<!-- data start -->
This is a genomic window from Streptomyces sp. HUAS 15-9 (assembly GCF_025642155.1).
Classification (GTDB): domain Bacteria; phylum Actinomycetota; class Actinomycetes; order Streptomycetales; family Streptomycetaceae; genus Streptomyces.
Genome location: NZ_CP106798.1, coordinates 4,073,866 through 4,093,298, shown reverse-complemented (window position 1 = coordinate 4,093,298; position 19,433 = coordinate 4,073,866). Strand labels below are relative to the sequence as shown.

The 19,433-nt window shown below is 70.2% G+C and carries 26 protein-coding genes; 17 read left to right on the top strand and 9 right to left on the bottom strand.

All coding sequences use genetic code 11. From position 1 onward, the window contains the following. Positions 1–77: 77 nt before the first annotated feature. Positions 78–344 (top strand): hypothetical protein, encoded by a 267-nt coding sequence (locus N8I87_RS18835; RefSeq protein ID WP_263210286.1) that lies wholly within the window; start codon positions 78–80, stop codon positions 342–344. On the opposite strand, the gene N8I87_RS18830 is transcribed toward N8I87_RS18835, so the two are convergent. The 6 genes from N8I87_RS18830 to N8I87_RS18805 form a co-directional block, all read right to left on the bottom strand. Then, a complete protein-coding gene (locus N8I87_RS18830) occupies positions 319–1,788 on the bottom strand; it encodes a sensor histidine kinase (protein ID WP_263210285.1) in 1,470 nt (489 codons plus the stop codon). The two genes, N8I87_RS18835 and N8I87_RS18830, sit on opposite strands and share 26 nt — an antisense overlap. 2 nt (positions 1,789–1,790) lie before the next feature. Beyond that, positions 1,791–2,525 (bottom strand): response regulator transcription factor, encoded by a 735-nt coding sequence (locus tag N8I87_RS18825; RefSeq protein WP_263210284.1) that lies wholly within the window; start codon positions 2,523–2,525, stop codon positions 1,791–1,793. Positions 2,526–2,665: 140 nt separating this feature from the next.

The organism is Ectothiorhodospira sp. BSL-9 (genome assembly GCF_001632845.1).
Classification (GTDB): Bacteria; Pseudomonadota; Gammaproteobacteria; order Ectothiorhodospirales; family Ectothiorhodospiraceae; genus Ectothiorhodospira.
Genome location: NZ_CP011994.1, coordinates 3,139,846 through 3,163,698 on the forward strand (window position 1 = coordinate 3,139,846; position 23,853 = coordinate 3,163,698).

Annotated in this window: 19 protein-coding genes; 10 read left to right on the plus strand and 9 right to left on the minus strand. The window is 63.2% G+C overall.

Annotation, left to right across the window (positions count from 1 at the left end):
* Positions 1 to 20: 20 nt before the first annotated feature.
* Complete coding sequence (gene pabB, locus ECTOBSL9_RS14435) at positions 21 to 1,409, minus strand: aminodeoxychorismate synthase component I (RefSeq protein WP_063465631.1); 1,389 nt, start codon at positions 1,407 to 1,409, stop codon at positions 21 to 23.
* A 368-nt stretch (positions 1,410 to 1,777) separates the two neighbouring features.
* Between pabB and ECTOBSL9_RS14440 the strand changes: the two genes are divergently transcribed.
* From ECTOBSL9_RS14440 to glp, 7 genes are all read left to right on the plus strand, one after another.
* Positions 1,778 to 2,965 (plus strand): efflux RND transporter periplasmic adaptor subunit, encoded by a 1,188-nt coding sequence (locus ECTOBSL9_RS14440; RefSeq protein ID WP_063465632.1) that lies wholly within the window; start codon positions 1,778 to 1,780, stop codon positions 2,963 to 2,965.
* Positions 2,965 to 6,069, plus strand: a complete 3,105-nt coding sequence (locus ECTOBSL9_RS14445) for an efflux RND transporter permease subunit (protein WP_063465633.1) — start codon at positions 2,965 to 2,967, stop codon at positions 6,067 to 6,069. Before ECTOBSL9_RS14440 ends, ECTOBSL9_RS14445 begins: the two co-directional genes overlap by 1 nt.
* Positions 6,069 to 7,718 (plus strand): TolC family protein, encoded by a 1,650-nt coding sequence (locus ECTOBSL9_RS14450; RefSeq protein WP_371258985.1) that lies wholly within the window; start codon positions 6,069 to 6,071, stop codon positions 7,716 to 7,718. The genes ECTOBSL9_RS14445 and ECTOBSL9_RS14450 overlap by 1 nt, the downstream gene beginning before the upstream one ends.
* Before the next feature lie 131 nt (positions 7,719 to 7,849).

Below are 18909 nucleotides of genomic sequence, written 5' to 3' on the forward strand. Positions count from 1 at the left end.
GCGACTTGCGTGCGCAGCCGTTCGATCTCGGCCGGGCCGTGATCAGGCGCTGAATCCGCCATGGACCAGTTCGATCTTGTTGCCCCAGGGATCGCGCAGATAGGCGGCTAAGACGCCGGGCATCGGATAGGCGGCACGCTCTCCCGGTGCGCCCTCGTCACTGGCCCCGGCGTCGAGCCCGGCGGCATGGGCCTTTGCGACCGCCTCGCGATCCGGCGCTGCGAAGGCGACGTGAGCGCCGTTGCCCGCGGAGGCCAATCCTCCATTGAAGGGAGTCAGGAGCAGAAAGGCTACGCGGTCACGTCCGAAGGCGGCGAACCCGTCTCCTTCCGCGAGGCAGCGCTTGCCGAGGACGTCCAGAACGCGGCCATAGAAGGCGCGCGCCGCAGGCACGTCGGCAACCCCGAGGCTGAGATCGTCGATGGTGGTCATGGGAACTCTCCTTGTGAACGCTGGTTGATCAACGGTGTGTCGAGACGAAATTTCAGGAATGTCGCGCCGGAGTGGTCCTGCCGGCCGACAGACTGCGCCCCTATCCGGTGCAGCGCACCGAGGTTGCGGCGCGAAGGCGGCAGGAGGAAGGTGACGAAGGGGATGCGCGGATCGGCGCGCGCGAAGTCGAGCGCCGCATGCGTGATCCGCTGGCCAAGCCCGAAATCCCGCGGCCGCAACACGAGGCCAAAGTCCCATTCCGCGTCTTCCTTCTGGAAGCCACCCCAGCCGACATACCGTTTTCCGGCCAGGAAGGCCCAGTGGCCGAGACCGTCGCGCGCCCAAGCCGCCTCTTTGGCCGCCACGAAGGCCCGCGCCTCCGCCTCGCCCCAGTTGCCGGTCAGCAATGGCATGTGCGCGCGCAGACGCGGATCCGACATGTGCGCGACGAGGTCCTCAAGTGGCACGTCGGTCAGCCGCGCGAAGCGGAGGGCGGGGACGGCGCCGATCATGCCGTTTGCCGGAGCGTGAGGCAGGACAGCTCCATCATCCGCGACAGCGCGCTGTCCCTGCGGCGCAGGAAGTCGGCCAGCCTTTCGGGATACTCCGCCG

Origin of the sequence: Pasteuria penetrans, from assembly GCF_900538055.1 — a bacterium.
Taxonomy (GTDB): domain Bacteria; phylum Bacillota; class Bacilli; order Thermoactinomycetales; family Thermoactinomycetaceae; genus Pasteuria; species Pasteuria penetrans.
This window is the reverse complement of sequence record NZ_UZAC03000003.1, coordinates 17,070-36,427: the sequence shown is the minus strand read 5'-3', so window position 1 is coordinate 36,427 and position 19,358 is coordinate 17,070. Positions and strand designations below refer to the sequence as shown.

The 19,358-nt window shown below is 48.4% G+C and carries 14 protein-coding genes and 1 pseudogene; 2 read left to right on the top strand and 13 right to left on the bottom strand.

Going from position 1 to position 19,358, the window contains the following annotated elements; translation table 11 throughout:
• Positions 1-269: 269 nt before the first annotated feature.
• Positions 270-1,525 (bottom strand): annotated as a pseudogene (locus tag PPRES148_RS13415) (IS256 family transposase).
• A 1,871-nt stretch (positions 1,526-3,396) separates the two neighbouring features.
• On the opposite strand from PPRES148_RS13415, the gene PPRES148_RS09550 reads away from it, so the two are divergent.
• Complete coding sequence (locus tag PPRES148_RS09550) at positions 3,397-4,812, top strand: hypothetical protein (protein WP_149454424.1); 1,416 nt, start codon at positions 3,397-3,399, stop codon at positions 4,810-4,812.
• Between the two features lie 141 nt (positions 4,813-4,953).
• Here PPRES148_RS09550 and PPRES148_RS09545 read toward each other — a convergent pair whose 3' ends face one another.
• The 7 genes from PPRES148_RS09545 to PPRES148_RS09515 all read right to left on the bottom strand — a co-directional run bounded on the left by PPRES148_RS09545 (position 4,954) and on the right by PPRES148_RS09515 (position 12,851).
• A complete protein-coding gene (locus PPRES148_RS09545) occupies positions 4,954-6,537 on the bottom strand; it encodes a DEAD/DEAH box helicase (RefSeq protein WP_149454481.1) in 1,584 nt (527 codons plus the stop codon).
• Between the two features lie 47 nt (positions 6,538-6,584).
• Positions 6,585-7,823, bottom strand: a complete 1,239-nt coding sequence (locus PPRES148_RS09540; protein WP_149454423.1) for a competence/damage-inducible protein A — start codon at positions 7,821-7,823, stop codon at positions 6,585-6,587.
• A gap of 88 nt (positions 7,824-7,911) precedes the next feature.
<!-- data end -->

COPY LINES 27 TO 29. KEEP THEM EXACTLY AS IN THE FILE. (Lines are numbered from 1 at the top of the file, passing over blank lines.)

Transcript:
• Positions 1-269: 269 nt before the first annotated feature.
• Positions 270-1,525 (bottom strand): annotated as a pseudogene (locus tag PPRES148_RS13415) (IS256 family transposase).
• A 1,871-nt stretch (positions 1,526-3,396) separates the two neighbouring features.